Various chloride compounds such as CaCl2, KCl, NaCl, MnCl2 and FeCl3 may be used as the catalyst. The chloride compounds may be separately used, but in order to attain a catalyst having the appropriate properties, particularly in respect to the melting point, it is preferred that a mixture of different chloride compounds is used. Since SO2 is essentially formed in the preheater at a temperature above 550° C., the melting point of the catalyst should advantageously be less than 550° C. at a pressure of 1 atmosphere.
A number of existing kiln plants incorporate a bypass system designed for venting chloride and alkali metals from the kiln system. In such cases, the bypass system will also be used for extracting, cooling and separating kiln exhaust gases which contain the catalyst. However, in this case the separated solid matter will contain constituents such as Cl, Na and K which are undesirable elements in the cement, and, therefore, only a portion of this material will be recirculated for renewed introduction into the preheater, and, furthermore, this will make it necessary to supplement with fresh catalyst.
The invention will be explained in further details in the following with reference being made to the drawing which is diagrammatic, with its only FIGURE showing a plant for carrying out the method according to the invention.
In the FIGURE is seen a cement manufacturing plant comprising a cyclone preheater 1 consisting of the cyclones 2, 3 and 4, a calciner 5 with a subsequent separating cyclone 6 and a rotary kiln 7. The plant further comprises a clinker cooler 9 for cooling of burned cement clinker, and a duct 11 for conducting preheated cooling air to the calciner 5. Raw material from a raw mill plant 21 is introduced into an exhaust gas duct 8, which connects the two uppermost cyclones 2, 3 of the preheater and it is preheated in counterflow to the exhaust gas on its passage through the three cyclones, whereafter it is calcined in the calciner 5. From the bottom outlet of the separating cyclone 6 the calcined raw material is routed to the rotary kiln 7. The exhaust gas from the rotary kiln 7 and the calciner 5 is drawn from the calciner 5 through the cyclone 6 and up through the preheater 1 by means of a fan 10.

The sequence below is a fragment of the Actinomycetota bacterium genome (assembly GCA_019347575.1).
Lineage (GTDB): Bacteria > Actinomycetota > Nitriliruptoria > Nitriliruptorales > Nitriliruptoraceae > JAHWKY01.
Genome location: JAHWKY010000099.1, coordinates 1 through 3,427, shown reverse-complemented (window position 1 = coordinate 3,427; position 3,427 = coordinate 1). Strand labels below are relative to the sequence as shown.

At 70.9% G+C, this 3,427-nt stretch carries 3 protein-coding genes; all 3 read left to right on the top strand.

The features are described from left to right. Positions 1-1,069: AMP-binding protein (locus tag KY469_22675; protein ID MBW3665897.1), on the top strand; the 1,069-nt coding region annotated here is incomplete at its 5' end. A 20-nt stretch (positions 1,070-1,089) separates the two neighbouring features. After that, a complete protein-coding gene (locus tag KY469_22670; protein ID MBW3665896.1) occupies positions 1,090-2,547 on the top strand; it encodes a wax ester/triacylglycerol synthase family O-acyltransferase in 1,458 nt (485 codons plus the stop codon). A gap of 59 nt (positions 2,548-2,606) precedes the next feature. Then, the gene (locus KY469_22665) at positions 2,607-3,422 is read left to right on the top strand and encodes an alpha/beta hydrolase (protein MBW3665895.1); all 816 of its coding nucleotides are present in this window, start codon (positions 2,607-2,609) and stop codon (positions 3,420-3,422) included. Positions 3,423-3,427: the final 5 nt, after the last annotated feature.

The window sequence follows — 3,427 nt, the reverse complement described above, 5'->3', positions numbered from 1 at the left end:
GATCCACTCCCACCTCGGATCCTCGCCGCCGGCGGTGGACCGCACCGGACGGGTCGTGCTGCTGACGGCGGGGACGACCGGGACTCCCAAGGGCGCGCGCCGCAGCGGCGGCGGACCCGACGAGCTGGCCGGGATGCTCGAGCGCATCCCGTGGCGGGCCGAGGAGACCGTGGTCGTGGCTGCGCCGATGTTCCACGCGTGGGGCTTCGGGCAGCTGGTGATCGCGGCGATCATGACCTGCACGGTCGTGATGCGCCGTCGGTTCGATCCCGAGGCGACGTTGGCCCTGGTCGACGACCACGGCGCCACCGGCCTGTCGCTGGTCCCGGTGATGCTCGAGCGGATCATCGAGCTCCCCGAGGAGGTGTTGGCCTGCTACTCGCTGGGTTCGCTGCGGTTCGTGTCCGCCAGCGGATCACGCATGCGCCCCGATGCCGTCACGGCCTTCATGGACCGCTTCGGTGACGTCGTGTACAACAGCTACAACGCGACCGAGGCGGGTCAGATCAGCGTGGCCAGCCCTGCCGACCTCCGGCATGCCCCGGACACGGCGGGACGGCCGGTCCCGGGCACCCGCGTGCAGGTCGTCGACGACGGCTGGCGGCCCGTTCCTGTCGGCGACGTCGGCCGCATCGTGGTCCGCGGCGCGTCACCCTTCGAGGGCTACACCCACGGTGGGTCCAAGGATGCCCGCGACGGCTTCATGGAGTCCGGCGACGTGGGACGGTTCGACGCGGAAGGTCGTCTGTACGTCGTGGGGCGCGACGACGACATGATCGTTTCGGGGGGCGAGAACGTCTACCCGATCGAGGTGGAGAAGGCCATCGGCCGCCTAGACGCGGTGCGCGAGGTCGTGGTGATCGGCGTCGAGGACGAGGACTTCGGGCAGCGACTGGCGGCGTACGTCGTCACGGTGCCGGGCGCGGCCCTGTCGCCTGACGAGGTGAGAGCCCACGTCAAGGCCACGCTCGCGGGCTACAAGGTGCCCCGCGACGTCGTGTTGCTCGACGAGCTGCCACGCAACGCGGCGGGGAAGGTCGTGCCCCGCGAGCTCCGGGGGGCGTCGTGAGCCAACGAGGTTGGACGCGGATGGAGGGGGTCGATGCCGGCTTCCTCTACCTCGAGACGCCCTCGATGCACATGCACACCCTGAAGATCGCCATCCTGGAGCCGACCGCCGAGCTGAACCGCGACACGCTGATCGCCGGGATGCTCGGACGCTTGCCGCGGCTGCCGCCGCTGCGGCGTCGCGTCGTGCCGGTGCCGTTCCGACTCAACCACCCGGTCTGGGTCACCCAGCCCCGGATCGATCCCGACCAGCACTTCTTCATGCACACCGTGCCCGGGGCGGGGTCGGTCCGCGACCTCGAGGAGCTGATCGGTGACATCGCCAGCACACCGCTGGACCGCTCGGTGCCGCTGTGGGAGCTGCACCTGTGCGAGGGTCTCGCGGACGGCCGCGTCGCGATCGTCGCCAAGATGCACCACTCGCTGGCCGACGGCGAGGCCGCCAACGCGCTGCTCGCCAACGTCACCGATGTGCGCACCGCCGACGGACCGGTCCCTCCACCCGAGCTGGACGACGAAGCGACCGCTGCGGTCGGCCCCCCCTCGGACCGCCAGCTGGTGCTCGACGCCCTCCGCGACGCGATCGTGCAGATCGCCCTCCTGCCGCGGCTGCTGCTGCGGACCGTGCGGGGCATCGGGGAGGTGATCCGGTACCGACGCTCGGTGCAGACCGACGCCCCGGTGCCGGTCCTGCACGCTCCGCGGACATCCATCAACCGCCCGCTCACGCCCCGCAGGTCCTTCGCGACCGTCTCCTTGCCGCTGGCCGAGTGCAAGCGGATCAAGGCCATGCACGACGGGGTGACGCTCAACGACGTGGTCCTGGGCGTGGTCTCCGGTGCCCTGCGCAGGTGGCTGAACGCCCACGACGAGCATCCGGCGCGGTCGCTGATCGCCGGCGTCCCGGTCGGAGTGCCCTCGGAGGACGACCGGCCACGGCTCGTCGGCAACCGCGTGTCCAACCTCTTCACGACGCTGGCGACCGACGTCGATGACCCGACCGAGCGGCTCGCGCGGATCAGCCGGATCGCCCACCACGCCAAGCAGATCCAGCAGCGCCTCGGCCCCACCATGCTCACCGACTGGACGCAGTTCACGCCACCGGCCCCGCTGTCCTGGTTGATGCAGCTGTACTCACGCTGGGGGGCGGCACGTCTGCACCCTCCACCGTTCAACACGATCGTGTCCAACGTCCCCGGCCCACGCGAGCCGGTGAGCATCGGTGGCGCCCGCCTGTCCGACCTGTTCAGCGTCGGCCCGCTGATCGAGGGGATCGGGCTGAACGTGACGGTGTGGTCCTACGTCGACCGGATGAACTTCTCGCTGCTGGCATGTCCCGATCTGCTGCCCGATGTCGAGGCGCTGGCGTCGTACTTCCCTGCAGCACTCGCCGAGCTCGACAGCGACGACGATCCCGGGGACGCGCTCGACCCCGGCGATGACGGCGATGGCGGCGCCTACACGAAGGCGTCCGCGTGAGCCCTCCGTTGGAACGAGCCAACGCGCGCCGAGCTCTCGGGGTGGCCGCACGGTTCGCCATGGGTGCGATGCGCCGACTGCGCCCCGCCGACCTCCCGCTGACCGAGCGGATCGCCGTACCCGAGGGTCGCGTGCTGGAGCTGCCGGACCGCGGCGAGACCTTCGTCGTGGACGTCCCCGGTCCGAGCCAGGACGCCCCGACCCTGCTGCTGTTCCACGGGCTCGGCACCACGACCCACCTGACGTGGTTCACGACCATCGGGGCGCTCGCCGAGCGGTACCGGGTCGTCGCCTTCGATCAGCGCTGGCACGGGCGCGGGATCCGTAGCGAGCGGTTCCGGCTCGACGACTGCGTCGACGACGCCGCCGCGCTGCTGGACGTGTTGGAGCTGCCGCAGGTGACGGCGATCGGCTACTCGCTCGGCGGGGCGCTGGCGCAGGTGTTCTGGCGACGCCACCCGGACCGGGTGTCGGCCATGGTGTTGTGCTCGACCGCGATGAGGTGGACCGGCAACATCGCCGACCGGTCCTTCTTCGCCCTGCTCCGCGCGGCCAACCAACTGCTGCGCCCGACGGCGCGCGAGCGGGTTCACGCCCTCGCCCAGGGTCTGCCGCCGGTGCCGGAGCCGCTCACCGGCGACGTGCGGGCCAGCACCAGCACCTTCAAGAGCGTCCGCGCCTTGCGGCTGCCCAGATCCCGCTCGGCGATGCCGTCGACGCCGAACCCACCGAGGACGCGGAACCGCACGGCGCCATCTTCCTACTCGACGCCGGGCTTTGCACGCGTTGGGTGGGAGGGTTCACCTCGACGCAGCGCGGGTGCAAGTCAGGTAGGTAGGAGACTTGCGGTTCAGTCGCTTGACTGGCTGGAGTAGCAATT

According to the invention a catalyst is supplied in the form of a chloride compound and/or a mixture of several chloride compounds into the preheater at its uppermost or next-to-uppermost cyclone stage which constitute the zone of the preheater in which SO2 is formed. The catalyst can be separately supplied into the exhaust gas duct 8 via an opening 8 a or in the corresponding exhaust gas duct 12 which connects the cyclone 4 with cyclone 3. However, it is preferred that the catalyst is supplied to the raw mill plant 21 in order to attain an effective mixture with the raw materials and that the catalyst is thereby supplied to the preheater via the opening 8 a intermingled with the raw materials.